Social Ventures Compete At Haas

Tracy Palandjian speaks at the GSVC

Tracy Palandjian speaks at the GSVC

Like it or not, social venture is becoming a “thing.” Some have claimed social impact investing will be the next venture capital. According to a 2014 report from the Urban Institute, 1.44 million nonprofits were registered with the IRS in 2012—8.6 percent more than in 2002. In 2012, the nonprofit sector was a $887.3 billion industry. More than $335 billion was given to nonprofits in 2013. Also in 2013, over a quarter of American adults volunteered for organizations.

UC-Berkeley’s Haas School of Business has been ahead of the game. Last Friday (April 10), Haas hosted its 16th annual Global Social Venture Conference and Competition. This year, about 600 teams from nearly 40 countries submitted applications in October to compete for $50,000 in prizes. In turn, 18 teams were selected to present their ventures to a panel of judges. Out of those 18, six were chosen to present 10-minute presentations for the grand prize of $25,000.

The six finalists who presented covered programs ranging from a micro health insurance program from Indonesia that uses garbage as a financial resource to an American-based venture dedicated to providing quality roofing in slums around the world to a natural disaster communication device for Red Cross volunteers.

This year’s winner was Drinkwell, a venture using a micro-franchise model to establish local water businesses in areas that have high arsenic levels in the water. The company touts delivering 60 times more water and doing it 17 times more efficiently than the current best practice of purifying drinking water, Reverse Osmosis. The founding team is made up of Arup SenGupta, a chemical engineering professor at Lehigh University, Minhaj Chowdhury, a Forbes 30 Under 20 Entrepreneur, Mike German, a PhD student studying under SenGupta, and Sanjay Verma, an entrepreneur and advisor to other entrepreneurs.


“Every year the judges talk about the quality of teams but this year almost all of the judges said the quality of teams was improved over other years,” says Jill Erbland, a senior program manager at the Lester Center for Entrepreneurship at Haas. “They were certainly impressed with the teams. It was tough for them to make a decision on who made the top six and then who won. They said it was more difficult of a decision this year than past years.”

The judges consisted of an eight-member panel made up of venture advisors, research fellows, entrepreneurs and investors. Nabbing second place and $15,000 was ReMaterials. Third place and $7,500 went to Lakheni, which gives low-income communities access to quality food while developing micro-retail enterprises and supporting early childhood development centers in South Africa.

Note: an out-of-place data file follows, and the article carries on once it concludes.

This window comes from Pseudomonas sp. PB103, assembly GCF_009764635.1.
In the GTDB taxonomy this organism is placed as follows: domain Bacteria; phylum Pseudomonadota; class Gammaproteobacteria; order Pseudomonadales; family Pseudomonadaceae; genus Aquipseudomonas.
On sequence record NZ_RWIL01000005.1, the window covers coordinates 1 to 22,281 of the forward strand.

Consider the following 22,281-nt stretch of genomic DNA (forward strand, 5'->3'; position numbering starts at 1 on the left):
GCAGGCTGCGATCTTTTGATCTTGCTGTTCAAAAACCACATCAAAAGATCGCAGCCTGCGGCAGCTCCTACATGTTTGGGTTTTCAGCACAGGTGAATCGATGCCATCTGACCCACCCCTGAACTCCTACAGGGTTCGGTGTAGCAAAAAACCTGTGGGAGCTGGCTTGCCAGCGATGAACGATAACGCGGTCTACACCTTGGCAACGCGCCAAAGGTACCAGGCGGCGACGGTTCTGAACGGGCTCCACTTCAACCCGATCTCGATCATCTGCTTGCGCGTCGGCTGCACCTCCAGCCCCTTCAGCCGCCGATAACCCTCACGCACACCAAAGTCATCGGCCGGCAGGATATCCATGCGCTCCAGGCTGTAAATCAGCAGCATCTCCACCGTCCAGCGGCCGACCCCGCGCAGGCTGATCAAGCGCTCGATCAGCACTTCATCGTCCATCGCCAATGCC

ReMaterials and Xendit, a smart-phone based money transfer enterprise, were the two teams from Haas to make the finals. Xendit was founded by current MBA student, Moses Lo, whose background includes working for Boston Consulting Group and Amazon. He also has a family lineage of entrepreneurship. He used BCG as a learning step stool to break into the California tech scene.

“I knew I needed to come to California because I was interested in tech,” Lo says. “There’s a guy I’m good friends with who did the same degree and scholarship program here at Haas and I took his advice.”

Lo, who was also looking at Stanford’s Graduate School of Business and Northwestern’s Kellogg School of Management, was set on the entrepreneurial path as soon as he stepped on campus. As a first year, he helped organize the LAUNCH Startup Competition and took courses in the Lester Center.

Moses Lo presents his venture, Xendit to a panel of judges

Moses Lo presents his venture, Xendit to a panel of judges


The two courses that Lo says stood out to him and flipped his entrepreneurial switch were Toby Stuart’s and Rob Chandra’s Life as an Entrepreneur and Doug Galen’s Entrepreneurship Workshop for Startups. “Every entrepreneurship wannabe should take both of those courses,” Lo says. “The guidance and oversight from those professors and courses helped so much.”

Lo bided his time, learning as much as he could during his first year. Then in May, he had the idea to make money transfers easier across the world. He is a self-proclaimed immigrant from Malaysia, Australia and now America and says he knows first-hand the headache of wiring money from one country to another. But he also knew how difficult additional service fees could be for money-strapped people.

The idea became even more personal and fell into the social venture category when Lo met Dierdra—an immigrant currently working in San Francisco and sending money back to her family in Indonesia. Currently, money transfer services can add an additional $10 (Transferwise) to $33 (Xoom) in service fees for a transfer. Diedra was losing about $6,000 every year through service fees of transferring money. Xendit has developed technology and relationships with local banks and convenience stores in North America, along with many Asian countries and Australia, in attempt to offer the lowest service fees.

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